Exciting phrases, easy acronyms, and memorable lists formed from dense works of systematic theology can be helpful for the everyday Christian. While these reductions of God’s Word and His nature help us understand general frameworks, they are unable to help us understand everything the Bible teaches. It is one thing...
Is there something God is calling you to, but you’re holding back?
How would you fill in the blanks in this statement? I think God may be calling me to _____ , but I’m holding back because _____ .
- Maybe there’s something big you would put in that first blank. I think God is calling me to start a homeless ministry, but I’m holding back because I don’t have the resources to do it.
- Maybe it’s something on a smaller scale. I think God is calling me to teach Sunday School, but I’m holding back because I don’t think I have the time to prepare.
- It could even be something much more personal. I think God is calling me to make peace with my brother, but I’m holding back because I’m afraid he won’t respond well.
You get the idea. We probably all have things we think God is calling us to do, but we’re holding back for one reason or another. In Hebrews 11 we find what some people call the “Hall of Faith”. It lists heroes of the Bible that were asked to trust God in great ways. One of these men was Abraham. God had a big blessing waiting for Abraham. But he also had a great challenge. God called him to leave everything behind and venture to a new land.
That’s what Abraham would put in the first blank. And, as you can imagine there were significant barriers to obeying. Let’s look at what Abraham might have put in that second blank and how he overcame the barriers to obedience in his life.
Three Barriers to Faith
Faith Barrier #1: Abraham didn’t know where he was going.
Put yourself in Abraham’s shoes. God comes to you and says, “Pack your bags. You’re leaving everything behind.” And you say, “Where am I going?” And God says, “You’ll find out.” This would be a challenging command to obey, wouldn’t it?
However, I often find that this is the way God leads us. He shows us the next step, even though we don’t know the final destination. But if we don’t take that first step, we won’t arrive at the final destination!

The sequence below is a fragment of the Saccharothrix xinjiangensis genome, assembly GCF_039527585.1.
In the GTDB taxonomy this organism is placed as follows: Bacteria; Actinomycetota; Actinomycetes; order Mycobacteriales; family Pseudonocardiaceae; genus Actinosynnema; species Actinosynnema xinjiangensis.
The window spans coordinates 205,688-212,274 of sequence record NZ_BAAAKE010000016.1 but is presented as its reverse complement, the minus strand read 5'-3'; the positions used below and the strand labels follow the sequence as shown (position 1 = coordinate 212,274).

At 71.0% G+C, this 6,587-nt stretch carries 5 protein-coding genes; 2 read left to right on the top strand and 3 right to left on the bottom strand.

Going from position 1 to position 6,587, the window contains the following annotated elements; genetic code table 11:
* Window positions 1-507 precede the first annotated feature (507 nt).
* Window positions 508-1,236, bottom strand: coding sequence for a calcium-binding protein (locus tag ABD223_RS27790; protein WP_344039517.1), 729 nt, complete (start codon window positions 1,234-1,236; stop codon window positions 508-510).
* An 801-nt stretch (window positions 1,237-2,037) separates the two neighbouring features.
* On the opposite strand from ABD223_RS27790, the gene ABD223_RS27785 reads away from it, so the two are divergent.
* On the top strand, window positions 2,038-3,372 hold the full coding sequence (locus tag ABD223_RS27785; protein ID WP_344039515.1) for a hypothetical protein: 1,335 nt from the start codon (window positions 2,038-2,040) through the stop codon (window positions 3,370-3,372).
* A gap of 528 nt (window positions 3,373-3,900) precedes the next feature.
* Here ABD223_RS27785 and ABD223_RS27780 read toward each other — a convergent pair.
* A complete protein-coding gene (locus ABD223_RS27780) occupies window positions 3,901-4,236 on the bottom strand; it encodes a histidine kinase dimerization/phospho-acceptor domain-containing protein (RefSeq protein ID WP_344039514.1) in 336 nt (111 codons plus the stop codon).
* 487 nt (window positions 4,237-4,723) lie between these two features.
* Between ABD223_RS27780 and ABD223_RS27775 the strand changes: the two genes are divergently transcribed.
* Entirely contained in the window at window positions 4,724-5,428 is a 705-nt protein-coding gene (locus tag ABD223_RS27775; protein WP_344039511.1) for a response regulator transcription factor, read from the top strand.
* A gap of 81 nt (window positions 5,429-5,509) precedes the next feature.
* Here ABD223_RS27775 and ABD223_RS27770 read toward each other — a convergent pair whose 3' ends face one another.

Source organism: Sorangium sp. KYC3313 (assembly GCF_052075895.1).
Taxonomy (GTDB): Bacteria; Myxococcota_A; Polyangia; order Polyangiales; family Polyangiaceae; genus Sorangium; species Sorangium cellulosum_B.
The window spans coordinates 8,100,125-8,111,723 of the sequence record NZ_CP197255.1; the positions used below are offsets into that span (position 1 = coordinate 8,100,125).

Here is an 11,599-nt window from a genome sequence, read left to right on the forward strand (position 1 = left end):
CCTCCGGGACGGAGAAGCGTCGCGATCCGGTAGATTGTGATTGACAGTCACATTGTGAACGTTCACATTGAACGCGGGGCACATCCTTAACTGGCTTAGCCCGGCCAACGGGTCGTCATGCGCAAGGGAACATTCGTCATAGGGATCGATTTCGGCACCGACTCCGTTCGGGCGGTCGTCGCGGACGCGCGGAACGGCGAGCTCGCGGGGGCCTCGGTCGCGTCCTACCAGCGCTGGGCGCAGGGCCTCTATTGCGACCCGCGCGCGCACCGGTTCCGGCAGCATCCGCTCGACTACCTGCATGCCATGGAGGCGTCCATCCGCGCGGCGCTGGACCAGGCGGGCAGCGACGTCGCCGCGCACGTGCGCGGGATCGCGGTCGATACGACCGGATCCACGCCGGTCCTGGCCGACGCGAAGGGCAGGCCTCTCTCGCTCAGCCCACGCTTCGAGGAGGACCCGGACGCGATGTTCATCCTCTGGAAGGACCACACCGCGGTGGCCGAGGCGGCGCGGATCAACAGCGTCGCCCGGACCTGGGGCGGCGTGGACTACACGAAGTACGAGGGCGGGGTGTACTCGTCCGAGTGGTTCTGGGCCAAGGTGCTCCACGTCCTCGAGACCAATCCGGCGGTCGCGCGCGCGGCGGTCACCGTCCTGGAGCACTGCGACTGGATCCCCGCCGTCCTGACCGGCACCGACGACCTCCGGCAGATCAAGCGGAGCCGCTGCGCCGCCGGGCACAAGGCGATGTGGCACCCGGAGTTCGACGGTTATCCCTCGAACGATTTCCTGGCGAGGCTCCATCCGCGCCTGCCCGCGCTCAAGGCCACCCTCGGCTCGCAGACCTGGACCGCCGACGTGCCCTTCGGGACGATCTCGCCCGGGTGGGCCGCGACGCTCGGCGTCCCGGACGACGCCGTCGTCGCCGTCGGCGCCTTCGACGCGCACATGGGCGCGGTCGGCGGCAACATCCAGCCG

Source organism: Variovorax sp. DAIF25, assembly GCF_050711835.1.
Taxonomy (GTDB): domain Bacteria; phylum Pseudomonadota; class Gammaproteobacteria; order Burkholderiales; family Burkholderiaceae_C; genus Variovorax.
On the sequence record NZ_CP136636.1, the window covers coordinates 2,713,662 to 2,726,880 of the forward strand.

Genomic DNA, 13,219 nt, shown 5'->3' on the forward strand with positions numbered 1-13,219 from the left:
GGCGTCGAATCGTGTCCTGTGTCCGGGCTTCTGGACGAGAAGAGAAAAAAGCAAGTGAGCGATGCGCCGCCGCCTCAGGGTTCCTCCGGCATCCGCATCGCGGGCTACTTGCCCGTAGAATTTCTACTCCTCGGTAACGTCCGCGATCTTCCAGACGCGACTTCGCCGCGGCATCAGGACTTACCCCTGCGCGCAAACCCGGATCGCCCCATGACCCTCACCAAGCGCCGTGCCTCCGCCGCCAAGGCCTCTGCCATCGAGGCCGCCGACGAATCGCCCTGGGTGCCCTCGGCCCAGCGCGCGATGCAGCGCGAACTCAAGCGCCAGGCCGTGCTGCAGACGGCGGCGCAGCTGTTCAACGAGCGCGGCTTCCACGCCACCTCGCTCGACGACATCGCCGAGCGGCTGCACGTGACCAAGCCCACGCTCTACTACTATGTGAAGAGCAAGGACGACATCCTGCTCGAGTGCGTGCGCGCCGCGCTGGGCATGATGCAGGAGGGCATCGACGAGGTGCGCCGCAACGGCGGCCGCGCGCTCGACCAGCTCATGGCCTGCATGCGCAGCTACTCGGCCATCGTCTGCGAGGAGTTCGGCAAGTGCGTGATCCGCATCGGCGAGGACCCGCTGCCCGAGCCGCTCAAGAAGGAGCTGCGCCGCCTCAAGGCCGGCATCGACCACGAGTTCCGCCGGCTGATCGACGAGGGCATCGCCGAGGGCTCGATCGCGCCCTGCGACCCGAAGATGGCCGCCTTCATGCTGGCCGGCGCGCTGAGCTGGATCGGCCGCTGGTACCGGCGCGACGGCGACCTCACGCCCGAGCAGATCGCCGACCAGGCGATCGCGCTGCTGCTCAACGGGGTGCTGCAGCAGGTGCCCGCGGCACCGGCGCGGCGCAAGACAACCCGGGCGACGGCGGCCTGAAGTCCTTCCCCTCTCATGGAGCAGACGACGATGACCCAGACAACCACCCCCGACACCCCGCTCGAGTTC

That’s the position Abraham was in when God called him. He didn’t know where he was going.
Faith Barrier #2: Abraham left his comfort zone.
God called Abraham to leave the city and live in a tent. And not by himself – with his whole family. How many of you are ready to sign up for that calling?
God was calling Abraham to leave behind all that was comfortable to him.
Faith Barrier #3: Abraham was going to a foreign land.
We all love our homeland. It’s a part of us. God is calling Abraham to leave his homeland forever and to go to a foreign land. Now that’s quite the challenge. Which of us actually enjoys being uprooted from all that’s familiar, in order that we might move to an unfamiliar place? We would much rather stay put in our known surroundings than venture out into unknown territory, even if it’s just the next city or state.
So, how in the world did Abraham overcome those barriers? How in the world can we overcome ours?
Overcoming the Barriers to Faith
It’s really pretty simple. Abraham overcame them through faith:
By faith Abraham obeyed when he was called to go out to a place that he was to receive as an inheritance. And he went out, not knowing where he was going. By faith he went to live in the land of promise, as in a foreign land, living in tents with Isaac and Jacob, heirs with him of the same promise. (Hebrews 11:8-9)
Faith is believing in the invisible reality of God’s Word over the visible world that we can see and touch and hear (Hebrews 11:1).
There’s always some competition between these two realities.
For example, Jesus said that when we give money to the Lord we’re laying up treasures for ourselves in heaven. We believe that, and so we give generously to the Lord. That’s living by the invisible reality of God’s Word.
But then our neighbor pulls into their driveway in a shiny new car. And the thought creeps into our mind: You know, if I wasn’t giving so much to the Lord, I could be driving a new car. Is giving that money away really worth it?
In crashes the visible world.
Surely Abraham was experiencing such tension. The invisible reality was the promises of God – that he would have a new land, that he’d be a nation and experience God’s blessing and be a blessing to the whole world (Genesis 12:1-3). That’s what God had promised, but he couldn’t see it. He couldn’t touch it. It was invisible.
Nevertheless, Abraham made the decision to live by faith. He chose to live by invisible, unseen realities. And because he chose to live by faith he experienced the blessing of God like you can’t imagine. Through his family line Jesus Christ was born: The Savior who would live the perfect life, show us the Father, die for our sins, and bring all those who believe in him to heaven for eternity.
You and I want to be people who say, “God is calling me to _____ , and I’m going for it by faith in Jesus Christ.”
So here’s the question for us all: What would it look like for you to exercise faith in the situation you feel God is calling you to?